Cody Ege found himself in a different situation on Sunday evening.
Ege had the ball flipped to him by U of L coach Dan McDonnell in the second game of the NCAA Super Region after All-American closer Nick Burdi.
"It was backwards," Ege said with a smile.
McDonnell and pitching coach Roger Williams went with "our gut," McDonnell said and used Ege for the matchups and it worked.
With one on and one out, Ege got leadoff hitter Tony Kemp to line out and then gave up a single to Xavier Tuner. But he struck out Mike Yastrzemski to end the game and send the Cardinals to their second World Series appearance.
"You have to go with your gut and you have to go with what you believe in," McDonnell said. "You look at matchups and I trust Coach (Rogers) Williams. He deserves the credit. (Tony) Kemp just didn't look like a good matchup for (Nick) Burdi. He just looks like he's going to put the ball in play every time.
"I felt like he was going to flick one over third or flick one into left and obviously Rog (Williams) did too. He was convinced we should go with Ege and I just agreed with him."
Ege picked up his first career save and then was on the bottom of the dog pile just in front of the pitchers mound as the Cardinals' celebrated.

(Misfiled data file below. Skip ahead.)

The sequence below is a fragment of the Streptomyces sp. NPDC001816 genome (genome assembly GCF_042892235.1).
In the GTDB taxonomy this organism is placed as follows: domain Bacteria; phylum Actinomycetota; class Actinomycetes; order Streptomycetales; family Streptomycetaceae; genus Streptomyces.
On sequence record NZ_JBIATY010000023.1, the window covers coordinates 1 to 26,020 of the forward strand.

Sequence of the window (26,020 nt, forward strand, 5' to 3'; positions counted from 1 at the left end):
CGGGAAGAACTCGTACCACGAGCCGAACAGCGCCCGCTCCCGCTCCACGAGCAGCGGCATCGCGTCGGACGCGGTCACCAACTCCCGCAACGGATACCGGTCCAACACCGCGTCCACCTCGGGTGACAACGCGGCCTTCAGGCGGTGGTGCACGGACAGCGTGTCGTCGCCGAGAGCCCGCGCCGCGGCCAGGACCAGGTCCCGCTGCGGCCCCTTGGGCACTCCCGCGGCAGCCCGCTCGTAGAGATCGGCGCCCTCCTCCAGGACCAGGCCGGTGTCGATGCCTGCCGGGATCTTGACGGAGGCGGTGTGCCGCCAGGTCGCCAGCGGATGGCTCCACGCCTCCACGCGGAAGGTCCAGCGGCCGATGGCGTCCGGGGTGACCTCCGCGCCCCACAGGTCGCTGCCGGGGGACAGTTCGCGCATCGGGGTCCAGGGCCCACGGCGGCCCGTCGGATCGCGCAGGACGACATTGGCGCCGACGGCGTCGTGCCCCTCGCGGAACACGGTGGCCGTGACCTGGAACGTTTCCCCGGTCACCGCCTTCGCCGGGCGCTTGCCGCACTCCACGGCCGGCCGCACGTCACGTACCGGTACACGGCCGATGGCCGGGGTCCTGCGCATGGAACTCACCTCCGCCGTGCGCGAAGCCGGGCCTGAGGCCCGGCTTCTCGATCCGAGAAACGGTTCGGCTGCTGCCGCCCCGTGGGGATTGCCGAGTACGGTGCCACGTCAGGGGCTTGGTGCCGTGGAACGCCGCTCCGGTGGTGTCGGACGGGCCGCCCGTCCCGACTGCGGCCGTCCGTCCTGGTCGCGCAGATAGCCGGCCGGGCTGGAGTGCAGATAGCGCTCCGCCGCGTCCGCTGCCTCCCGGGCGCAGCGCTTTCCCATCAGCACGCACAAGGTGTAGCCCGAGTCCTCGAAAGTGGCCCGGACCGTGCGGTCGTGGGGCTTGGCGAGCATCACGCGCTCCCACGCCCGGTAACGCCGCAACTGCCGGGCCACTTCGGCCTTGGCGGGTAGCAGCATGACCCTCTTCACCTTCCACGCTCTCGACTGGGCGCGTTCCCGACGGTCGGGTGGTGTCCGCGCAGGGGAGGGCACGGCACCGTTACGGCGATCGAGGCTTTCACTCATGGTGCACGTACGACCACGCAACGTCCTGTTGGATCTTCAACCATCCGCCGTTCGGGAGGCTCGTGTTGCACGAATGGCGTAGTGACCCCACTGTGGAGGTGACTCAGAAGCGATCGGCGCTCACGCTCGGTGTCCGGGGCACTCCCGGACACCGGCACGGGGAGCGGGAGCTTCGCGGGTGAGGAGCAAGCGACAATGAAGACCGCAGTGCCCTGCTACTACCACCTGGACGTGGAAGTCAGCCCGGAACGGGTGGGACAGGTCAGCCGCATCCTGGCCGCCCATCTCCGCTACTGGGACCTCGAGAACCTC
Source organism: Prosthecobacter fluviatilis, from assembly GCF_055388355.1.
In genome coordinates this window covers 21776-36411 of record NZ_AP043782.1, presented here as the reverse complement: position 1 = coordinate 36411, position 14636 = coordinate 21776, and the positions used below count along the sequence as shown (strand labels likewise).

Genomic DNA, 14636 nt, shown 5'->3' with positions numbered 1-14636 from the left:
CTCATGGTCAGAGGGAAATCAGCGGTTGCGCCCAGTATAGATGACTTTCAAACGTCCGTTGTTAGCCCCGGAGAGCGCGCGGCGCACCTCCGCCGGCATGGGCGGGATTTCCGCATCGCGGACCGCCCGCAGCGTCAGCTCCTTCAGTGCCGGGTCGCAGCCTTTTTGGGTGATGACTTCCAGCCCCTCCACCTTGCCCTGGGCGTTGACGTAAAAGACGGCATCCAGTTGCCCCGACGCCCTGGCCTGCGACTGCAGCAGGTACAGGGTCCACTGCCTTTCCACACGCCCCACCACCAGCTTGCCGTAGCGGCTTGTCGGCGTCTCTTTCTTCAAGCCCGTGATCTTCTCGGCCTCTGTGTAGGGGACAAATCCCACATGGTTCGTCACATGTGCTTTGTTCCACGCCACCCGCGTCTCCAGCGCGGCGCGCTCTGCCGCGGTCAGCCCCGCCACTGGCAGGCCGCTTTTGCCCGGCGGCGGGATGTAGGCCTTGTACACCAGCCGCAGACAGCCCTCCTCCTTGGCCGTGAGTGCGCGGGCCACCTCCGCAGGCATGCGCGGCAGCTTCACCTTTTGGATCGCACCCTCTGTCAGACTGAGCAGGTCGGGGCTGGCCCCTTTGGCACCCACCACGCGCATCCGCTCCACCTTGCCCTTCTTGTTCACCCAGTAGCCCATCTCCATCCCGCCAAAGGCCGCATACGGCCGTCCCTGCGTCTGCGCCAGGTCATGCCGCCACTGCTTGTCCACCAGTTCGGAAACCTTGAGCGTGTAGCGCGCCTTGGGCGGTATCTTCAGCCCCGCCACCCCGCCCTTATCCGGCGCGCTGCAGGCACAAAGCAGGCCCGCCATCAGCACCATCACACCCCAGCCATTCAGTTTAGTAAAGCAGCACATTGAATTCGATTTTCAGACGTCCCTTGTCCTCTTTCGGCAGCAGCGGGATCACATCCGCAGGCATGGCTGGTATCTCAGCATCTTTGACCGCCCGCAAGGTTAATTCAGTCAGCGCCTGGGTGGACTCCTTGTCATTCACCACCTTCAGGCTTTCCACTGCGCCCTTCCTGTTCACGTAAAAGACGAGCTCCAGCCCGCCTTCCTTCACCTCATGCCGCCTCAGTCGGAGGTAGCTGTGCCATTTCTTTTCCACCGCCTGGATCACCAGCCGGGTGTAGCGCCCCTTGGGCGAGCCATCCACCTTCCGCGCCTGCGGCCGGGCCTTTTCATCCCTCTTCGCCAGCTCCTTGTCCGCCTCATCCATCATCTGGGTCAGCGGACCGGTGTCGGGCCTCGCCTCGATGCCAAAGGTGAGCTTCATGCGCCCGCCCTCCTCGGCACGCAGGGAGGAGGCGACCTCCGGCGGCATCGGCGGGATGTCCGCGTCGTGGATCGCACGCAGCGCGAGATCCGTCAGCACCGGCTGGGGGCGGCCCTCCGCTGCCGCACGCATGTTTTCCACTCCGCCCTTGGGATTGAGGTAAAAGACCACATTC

"I knew they had a couple of good lefties coming up, so I knew I had to be ready," Ege said. "To come in for Burdi, that was a new thing for me.
"We kind of flipped roles and it was a lot of fun."
Thompson (11-1) picked up the win after allowing just three hits and walking two in seven innings. He threw 124 pitches and struck out nine.
In the eighth, U of L used Joe Filomeno for two outs before he left the game with an arm injury. Kyle Funkhouser came on for the final out.
And then it appeared to be Burdi time.
Burdi, who has 16 saves on the season, has been the guy to close games for the Cardinals this season with his fastball in the high 90s and even over 100.
He struck out Rhett Wiseman to start the inning but then gave up a single to left fielder John Norwood to give the Commodores some hope.
"It's awesome to get a save but I believe Ege is the best left-handed pitcher out there," Burdi said. "Kemp is one of the best hitters in the country and to put Ege in there was the best move coach could have made."
Filomeno was in the dugout watching and said junior designated hitter Jeff Gardner said when Ege came in that "I trust him with this game."
"I said, so do I," Filomeno said. "I knew he was going to get the job done. He's been doing it all year for us."
A 15th round draft pick by the Texas Rangers earlier this week, the left-handed Ege is 4-1 with a 1.26 ERA this season. He had gone 14 straight appearances without allowing a run since giving up two in a loss to Vandy on April 23.
But this time, Ege shut the door.
"What we did here was unbelievable," Ege said. "I knew it wasn't going to be easy. That righty a good two-hole hitter (Turner), but I just had to trust my stuff. I didn't want to go any farther."
Ege did want the team to go to the World Series and he helped. After the final strike, Ege ran off the mound went to his knees and "held my breath."
"It was crazy," Ege said of the dog pile. "Matt Helms was there for me and helped brace me a little. It was just crazy."